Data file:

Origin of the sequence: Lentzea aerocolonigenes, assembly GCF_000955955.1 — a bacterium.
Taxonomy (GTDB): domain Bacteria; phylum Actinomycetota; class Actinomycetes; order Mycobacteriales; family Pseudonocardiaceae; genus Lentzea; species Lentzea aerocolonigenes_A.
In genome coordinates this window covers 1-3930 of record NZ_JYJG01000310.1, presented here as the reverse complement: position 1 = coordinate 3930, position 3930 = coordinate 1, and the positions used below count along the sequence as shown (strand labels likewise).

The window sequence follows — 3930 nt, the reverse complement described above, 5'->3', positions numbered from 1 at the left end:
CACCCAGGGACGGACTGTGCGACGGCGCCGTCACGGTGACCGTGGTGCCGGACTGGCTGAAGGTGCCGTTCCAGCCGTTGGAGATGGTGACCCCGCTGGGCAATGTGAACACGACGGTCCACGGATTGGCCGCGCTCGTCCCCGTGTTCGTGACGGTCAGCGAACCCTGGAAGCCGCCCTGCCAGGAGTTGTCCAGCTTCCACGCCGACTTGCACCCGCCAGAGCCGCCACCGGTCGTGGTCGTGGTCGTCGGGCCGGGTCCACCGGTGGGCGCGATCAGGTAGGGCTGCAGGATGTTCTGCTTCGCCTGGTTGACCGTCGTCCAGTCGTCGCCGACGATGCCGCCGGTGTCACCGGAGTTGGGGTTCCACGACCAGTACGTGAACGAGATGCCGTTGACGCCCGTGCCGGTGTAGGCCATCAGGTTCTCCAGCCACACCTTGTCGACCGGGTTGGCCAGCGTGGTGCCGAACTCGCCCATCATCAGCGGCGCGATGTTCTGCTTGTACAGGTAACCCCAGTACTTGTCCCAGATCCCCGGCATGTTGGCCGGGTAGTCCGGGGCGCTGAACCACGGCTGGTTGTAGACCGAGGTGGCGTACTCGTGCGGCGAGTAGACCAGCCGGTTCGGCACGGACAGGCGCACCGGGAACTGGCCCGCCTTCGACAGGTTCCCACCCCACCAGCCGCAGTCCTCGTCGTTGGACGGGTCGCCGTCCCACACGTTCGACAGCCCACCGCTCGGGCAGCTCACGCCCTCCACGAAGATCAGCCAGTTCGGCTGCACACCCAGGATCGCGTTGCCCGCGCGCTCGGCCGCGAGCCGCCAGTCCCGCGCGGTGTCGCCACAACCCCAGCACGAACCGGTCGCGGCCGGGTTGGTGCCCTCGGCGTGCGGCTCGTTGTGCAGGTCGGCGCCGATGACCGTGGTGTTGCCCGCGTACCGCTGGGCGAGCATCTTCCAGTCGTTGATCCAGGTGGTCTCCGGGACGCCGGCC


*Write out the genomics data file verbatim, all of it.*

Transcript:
Origin of the sequence: Lentzea aerocolonigenes, assembly GCF_000955955.1 — a bacterium.
Taxonomy (GTDB): domain Bacteria; phylum Actinomycetota; class Actinomycetes; order Mycobacteriales; family Pseudonocardiaceae; genus Lentzea; species Lentzea aerocolonigenes_A.
In genome coordinates this window covers 1-3930 of record NZ_JYJG01000310.1, presented here as the reverse complement: position 1 = coordinate 3930, position 3930 = coordinate 1, and the positions used below count along the sequence as shown (strand labels likewise).

The window sequence follows — 3930 nt, the reverse complement described above, 5'->3', positions numbered from 1 at the left end:
CACCCAGGGACGGACTGTGCGACGGCGCCGTCACGGTGACCGTGGTGCCGGACTGGCTGAAGGTGCCGTTCCAGCCGTTGGAGATGGTGACCCCGCTGGGCAATGTGAACACGACGGTCCACGGATTGGCCGCGCTCGTCCCCGTGTTCGTGACGGTCAGCGAACCCTGGAAGCCGCCCTGCCAGGAGTTGTCCAGCTTCCACGCCGACTTGCACCCGCCAGAGCCGCCACCGGTCGTGGTCGTGGTCGTCGGGCCGGGTCCACCGGTGGGCGCGATCAGGTAGGGCTGCAGGATGTTCTGCTTCGCCTGGTTGACCGTCGTCCAGTCGTCGCCGACGATGCCGCCGGTGTCACCGGAGTTGGGGTTCCACGACCAGTACGTGAACGAGATGCCGTTGACGCCCGTGCCGGTGTAGGCCATCAGGTTCTCCAGCCACACCTTGTCGACCGGGTTGGCCAGCGTGGTGCCGAACTCGCCCATCATCAGCGGCGCGATGTTCTGCTTGTACAGGTAACCCCAGTACTTGTCCCAGATCCCCGGCATGTTGGCCGGGTAGTCCGGGGCGCTGAACCACGGCTGGTTGTAGACCGAGGTGGCGTACTCGTGCGGCGAGTAGACCAGCCGGTTCGGCACGGACAGGCGCACCGGGAACTGGCCCGCCTTCGACAGGTTCCCACCCCACCAGCCGCAGTCCTCGTCGTTGGACGGGTCGCCGTCCCACACGTTCGACAGCCCACCGCTCGGGCAGCTCACGCCCTCCACGAAGATCAGCCAGTTCGGCTGCACACCCAGGATCGCGTTGCCCGCGCGCTCGGCCGCGAGCCGCCAGTCCCGCGCGGTGTCGCCACAACCCCAGCACGAACCGGTCGCGGCCGGGTTGGTGCCCTCGGCGTGCGGCTCGTTGTGCAGGTCGGCGCCGATGACCGTGGTGTTGCCCGCGTACCGCTGGGCGAGCATCTTCCAGTCGTTGATCCAGGTGGTCTCCGGGACGCCGGCC